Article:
Have you been the victim of a breach? Maybe not, but perhaps you know someone who has. Either way, deciding what to do next can be challenging if you're unprepared.
First, it's important to determine whether the incident is truly a breach or simply a false alarm, then follow these guidelines to quickly respond.
What is Considered a Breach?
The Department of Health and Human Services (HHS) defines a breach as:
“The unauthorised acquisition, access, use, or disclosure of PHI which compromises the security or privacy of such information, except where an unauthorised person to whom such information is disclosed would not reasonably have been able to retain such information.”
The reason I bring this up is that the definition was updated with the latest Omnibus Ruling which no longer includes the “Harm Standard.” This means if you have a release of information of any kind, be it a fax or email to the wrong person, malware attack, loss of unencrypted device, etc., you have a breach. This is different from the early version of the law which required you to prove the information had been compromised. Now, it’s presumed a breach unless proven otherwise.
Steps to Mitigating a Breach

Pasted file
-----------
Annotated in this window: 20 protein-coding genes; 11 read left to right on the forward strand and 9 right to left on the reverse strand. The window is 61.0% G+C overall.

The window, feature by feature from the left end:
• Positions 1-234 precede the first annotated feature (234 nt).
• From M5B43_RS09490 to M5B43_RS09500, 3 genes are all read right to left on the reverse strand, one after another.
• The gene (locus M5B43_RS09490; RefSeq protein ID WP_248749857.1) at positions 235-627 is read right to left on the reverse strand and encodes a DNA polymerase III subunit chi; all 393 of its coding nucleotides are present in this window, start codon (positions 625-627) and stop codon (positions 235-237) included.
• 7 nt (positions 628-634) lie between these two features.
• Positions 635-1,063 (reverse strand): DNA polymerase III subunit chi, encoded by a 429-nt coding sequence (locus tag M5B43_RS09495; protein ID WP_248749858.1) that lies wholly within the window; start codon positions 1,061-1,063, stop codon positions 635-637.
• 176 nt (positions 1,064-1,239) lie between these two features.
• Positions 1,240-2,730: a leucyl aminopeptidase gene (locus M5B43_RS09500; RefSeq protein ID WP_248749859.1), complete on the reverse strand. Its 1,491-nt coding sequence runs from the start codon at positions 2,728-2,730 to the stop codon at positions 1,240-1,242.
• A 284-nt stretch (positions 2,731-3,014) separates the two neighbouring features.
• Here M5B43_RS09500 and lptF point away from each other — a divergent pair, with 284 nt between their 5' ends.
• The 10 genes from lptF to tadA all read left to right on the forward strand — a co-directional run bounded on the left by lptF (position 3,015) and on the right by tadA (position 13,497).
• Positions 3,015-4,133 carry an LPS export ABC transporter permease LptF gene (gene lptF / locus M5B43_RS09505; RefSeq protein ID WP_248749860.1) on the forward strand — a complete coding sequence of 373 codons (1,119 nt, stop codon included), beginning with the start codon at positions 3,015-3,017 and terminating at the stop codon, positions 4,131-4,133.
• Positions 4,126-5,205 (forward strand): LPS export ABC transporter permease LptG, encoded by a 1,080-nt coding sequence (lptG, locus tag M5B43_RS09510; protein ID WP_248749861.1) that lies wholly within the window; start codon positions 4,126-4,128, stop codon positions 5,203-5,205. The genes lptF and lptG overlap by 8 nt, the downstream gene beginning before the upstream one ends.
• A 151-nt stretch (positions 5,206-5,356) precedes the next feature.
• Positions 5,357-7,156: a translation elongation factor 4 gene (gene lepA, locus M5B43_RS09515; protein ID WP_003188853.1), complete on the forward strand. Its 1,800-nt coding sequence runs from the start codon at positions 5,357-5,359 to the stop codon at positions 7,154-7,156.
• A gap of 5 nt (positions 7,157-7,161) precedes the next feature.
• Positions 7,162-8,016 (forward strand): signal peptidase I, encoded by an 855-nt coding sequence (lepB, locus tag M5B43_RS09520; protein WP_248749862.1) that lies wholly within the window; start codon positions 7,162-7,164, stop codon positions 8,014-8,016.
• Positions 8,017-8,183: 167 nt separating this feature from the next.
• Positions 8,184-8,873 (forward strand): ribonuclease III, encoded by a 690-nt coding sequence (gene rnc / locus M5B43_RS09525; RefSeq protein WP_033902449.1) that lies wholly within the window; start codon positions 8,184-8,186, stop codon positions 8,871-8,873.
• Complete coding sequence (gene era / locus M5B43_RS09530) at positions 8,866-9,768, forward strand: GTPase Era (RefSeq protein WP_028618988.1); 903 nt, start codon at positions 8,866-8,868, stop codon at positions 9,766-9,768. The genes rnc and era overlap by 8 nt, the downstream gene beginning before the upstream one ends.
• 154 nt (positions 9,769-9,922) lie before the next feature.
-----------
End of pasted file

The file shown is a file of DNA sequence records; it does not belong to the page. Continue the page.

When responding to a breach, HHS expects you to have your response protocol in place BEFORE a breach happens, so we highly recommend including this as part of your HIPAA Compliance Plan. This is the best way to protect yourself if and when a breach does occur. To get started, follow these four steps:
Step 1: Perform A Risk Analysis
This first step is important and is required by HIPAA. Your Risk Analysis needs to be conducted quickly and should be as thorough as possible. Here's what to look for:
- When did the breach start and end?
- What date did you discover the breach?
- Approximately how many individuals are affected?
- What type of breach has occurred?
- Hacking/IT Incident
- Improper disposal of PHI
- Unauthorised Access/Disclosure
- Where did the breach occur?
- What type of PHI is involved?
As you review this information, you will have a better idea of what happened and whether or not a breach actually took place.
Step 2: Contact the Authorities
At this point, if you’ve discovered that indeed this is a breach, and if you determine a criminal act has transpired, contact your local authorities. For malware issues, you may be referred to the FBI to file an official complaint.
Step 3: Notification of Patients
Each patient must be notified of the breach by U.S. Mail, unless you have clearly outlined in your Notice of Privacy Practices that notifications will be sent by email. However, if you determine notifications will be sent electronically, all patients must agree and sign off on this method of communication. This can save you a lot of time and money, so we highly recommend including this clause in your compliance plan. To add this clause, contact your lawyer, or the team at Total HIPAA to make sure this is properly laid out.
The Substitute Notice: This is required when you cannot reach 10 or more individuals. You now have two options: 1) You may post the Notice on your website for 90 days, or 2) You can contact local media outlets and have them post the breach notification.
What is Required to be in the Patient Notification?